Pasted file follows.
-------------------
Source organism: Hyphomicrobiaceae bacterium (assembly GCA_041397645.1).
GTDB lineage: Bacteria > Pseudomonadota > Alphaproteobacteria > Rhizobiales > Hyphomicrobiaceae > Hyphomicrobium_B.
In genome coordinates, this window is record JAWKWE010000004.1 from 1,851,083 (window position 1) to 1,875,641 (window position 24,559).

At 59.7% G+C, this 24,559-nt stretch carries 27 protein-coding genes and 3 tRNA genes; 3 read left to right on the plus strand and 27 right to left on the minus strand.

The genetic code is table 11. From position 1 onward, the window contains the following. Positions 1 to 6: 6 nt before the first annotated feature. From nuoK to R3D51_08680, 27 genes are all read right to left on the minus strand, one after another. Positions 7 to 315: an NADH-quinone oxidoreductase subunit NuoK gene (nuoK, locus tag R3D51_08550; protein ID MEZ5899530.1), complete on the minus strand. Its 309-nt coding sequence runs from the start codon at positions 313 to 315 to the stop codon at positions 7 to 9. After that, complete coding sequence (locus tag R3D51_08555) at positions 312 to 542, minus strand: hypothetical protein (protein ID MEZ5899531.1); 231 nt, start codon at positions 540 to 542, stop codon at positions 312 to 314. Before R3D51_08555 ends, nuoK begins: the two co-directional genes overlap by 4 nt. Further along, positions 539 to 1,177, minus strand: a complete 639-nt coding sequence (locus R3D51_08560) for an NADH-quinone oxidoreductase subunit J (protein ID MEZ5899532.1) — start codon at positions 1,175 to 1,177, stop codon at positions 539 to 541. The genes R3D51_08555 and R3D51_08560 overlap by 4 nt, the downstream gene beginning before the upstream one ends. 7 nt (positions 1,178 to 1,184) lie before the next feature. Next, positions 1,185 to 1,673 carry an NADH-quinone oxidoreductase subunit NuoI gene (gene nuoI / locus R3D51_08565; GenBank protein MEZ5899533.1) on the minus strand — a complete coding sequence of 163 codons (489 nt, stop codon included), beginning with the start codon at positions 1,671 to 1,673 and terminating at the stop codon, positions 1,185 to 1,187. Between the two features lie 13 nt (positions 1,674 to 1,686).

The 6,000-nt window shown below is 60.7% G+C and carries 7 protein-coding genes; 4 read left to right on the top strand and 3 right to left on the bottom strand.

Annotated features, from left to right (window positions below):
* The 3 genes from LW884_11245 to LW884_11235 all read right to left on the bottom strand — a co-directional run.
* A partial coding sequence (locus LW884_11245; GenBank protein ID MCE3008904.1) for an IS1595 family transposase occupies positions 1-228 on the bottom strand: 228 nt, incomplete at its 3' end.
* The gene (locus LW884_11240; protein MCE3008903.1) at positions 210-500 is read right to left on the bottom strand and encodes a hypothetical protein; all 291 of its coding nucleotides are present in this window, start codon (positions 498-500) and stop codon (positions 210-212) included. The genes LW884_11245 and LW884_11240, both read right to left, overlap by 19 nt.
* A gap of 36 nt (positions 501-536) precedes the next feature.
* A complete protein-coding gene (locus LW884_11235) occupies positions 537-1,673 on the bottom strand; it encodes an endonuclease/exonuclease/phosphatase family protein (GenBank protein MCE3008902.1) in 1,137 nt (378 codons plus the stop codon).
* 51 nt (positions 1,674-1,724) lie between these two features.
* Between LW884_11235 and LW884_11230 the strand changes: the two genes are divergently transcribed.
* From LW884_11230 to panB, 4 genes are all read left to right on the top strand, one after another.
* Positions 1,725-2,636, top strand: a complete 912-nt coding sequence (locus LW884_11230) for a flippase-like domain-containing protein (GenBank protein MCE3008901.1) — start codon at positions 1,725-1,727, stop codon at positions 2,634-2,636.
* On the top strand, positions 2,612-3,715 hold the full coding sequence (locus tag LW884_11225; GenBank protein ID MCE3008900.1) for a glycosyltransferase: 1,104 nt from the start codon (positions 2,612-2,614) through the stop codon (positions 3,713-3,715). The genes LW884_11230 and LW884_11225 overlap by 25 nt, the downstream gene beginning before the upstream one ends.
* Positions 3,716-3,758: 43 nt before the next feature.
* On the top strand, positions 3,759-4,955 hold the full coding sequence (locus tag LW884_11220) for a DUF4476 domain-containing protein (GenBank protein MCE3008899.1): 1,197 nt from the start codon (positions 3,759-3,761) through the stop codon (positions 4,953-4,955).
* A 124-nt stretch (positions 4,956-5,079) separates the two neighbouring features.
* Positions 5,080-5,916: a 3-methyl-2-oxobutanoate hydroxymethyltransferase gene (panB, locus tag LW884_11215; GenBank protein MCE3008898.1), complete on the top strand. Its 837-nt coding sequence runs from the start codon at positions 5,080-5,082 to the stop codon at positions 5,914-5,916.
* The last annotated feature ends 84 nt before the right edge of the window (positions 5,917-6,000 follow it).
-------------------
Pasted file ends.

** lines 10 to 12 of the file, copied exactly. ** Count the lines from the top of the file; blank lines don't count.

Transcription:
* The gene (locus LW884_11240; protein MCE3008903.1) at positions 210-500 is read right to left on the bottom strand and encodes a hypothetical protein; all 291 of its coding nucleotides are present in this window, start codon (positions 498-500) and stop codon (positions 210-212) included. The genes LW884_11245 and LW884_11240, both read right to left, overlap by 19 nt.
* A gap of 36 nt (positions 501-536) precedes the next feature.
* A complete protein-coding gene (locus LW884_11235) occupies positions 537-1,673 on the bottom strand; it encodes an endonuclease/exonuclease/phosphatase family protein (GenBank protein MCE3008902.1) in 1,137 nt (378 codons plus the stop codon).